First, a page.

Committing the sane but dangerous would be paradoxical as well as dangerous. The post-Hinckley return to the cognitive test of legal insanity was predicated on the assumption that people can control their behavior and are responsible when they fail to do so. Hendricks has now been held criminally responsible for behavior the state denies he can control.

It is by no means clear, however, that the Court would approve civil commitment of people whose lack of self-control is not attributable to some manifest mental aberration. The Court took pains to note that "mental health professionals who evaluated Hendricks diagnosed him as suffering from pedophilia, a condition the psychiatric profession itself classifies as a serious mental disorder." (10) That language looks in one direction, while the Foucha case looks in another.

Civil punishment?

Once the substantive due process challenge was disposed of, the procedural issues became the focus of the case. Hendricks argued that the SVP commitment imposed additional punishment on him for an offense of which he was previously convicted, in violation of the ex post facto law clause and the double jeopardy clause. The majority rejected these contentions on the ground that the SVP law authorized civil, rather than criminal, proceedings.

Under traditional principles a person could be civilly committed upon a showing of mental illness and dangerousness independent of the criminal process. Civil commitment could take place even if the person had committed no crime, been convicted of a crime, or been acquitted of a crime. The procedures for commitment need not follow those required in criminal cases. For example, the Supreme Court has held that civil commitment orders need not be supported by proof beyond a reasonable doubt.(11)

Since civil commitment has nonpunitive purposes, the commitment following conviction violates neither the ex post facto law nor the double jeopardy clause. Where the dissenters parted company from the majority concerns the characterization of Hendricks's commitment as civil.

The dissenters emphasized the fact that commitment was triggered by a criminal offense and that the state courts had found a punitive purpose.(12) The majority emphasized the state's characterization of the proceedings as civil and the representation by the state's counsel at argument that extensive treatment was now being provided to people committed under the SVP law.(13)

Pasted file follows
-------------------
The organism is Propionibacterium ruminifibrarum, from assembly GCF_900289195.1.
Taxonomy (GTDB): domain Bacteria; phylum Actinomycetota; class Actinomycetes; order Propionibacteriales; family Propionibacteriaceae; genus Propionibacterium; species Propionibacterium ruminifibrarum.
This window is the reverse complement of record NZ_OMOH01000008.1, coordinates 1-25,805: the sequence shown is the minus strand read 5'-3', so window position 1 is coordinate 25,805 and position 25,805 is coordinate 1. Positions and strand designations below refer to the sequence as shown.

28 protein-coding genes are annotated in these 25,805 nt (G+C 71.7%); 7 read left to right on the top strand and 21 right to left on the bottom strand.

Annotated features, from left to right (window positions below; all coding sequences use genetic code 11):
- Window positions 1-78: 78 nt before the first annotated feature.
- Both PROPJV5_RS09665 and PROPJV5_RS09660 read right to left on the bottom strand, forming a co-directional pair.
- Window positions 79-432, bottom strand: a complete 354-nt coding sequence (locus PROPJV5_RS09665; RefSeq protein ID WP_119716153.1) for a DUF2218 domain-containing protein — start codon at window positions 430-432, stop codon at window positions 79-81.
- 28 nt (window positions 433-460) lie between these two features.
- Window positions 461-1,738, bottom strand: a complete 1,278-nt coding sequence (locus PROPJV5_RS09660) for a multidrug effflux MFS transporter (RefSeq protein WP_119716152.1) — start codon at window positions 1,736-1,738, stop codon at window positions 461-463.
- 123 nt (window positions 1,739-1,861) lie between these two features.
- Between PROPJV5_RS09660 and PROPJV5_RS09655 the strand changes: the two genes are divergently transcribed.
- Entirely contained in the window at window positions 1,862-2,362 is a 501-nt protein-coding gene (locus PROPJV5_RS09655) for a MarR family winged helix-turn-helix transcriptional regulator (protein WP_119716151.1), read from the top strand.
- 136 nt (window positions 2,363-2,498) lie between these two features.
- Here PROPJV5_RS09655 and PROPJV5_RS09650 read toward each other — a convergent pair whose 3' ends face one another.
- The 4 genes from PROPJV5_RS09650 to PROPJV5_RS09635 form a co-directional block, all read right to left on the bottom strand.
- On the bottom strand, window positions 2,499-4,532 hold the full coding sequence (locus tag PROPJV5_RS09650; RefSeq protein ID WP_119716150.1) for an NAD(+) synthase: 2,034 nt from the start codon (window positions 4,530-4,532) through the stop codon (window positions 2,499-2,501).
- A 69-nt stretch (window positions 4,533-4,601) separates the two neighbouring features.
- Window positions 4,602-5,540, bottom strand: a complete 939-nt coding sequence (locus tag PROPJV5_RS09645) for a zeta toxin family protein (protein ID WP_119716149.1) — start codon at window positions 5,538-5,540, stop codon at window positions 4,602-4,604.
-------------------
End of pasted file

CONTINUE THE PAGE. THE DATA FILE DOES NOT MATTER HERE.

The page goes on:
Reasonable judges are likely to disagree about where the civil/criminal line should be drawn in particular cases. The more fundamental question is the substantive one of whether sane but dangerous people can be confined solely to protect society. A case like Hendricks does not quite squarely raise this issue, because Hendricks had in fact committed an offense for which he could be detained for a very long period.

If Kansas law provided that sexually violent predators who are convicted of rape or child molestation be sentenced to life in prison, subject to release upon a finding that they are no longer dangerous, no serious constitutional question would arise. At least with respect to cases that arise after its adoption, all the sexually violent predator law does is to change the sentence applicable to sexual crimes. What the state can do directly it should be allowed to do indirectly.

Even the Foucha case did not quite raise this issue, for Foucha had been acquitted on the criminal charge on the ground of insanity, not on the ground of, say, mistaken identity or self-defense. Arguably the state can, so far as the Constitution is concerned, dispense with the insanity defense completely. Again arguably, the Louisiana scheme simply imposed a condition on invocation of the insanity defense.

Nonetheless, Hendricks is cause for concern. It joins a growing line of modem cases in which the Court has accepted confining people in institutions absent a criminal conviction.(14) To all appearances, the Court is sliding down a slippery slope, one that ends in state power to confine people who are not insane and who have committed no crime.

Notes

(1.) No. 95-1649, 1997 WL 338555 (U.S. June 23, 1997). Subsequent page references to the opinion are to the WESTLAW pagination.

(2.) See Addington v. Texas, 441 U.S. 418 (1979).

(3.) See, eg., JOHN MONAHAN, THE CLINICAL PREDICTION OF VIOLENT BEHAVIOR (1981).

(4.) See, e.g., Harmelin v. Michigan, 501 U.S. 957 (1991).

(5.) In re Hendricks, 912 P.2d 129 (Kan. 1996).

(6.) See Hendricks, 1997 WL 338555, at *6; id. at *15 (Kennedy, J., concurring); id. at *16 (Breyer, J., dissenting). Breyer's opinion was joined by Justices Ginsburg, Souter, and Stevens, but Ginsburg declined to join this section of the Breyer dissent; she did, however, write separately to explain her views.

(7.) Id. at *8 (citations omitted) (emphasis added).

(8.) 504 U.S. 71 (1992).

(9.) Id. at 86 (O'Connor, J., concurring).

(10.) Hendricks, 1997 WL 338555, at *8. Breyer was even more concerned about limiting civil commitment to cases of mental disturbance. See id. at *17-18.

(11.) Addington, 441 U.S. 418, 431.

(12.) Hendricks, 1997 WL 338555, at *21-22.

(13.) Id. at *9-11, *13.

(14.) See Reno v. Flores, 507 U.S. 292 (1993); United States v. Salerno, 481 U.S. 739 (1987); Schall v. Martin, 467 U.S. 253 (1984).

Donald A. Dripps is a professor at the University of Illinois College of Law.
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Title Annotation:Kansas
Author:Dripps, Donald A.
Publication:Trial
Date:Aug 1, 1997
Words:1759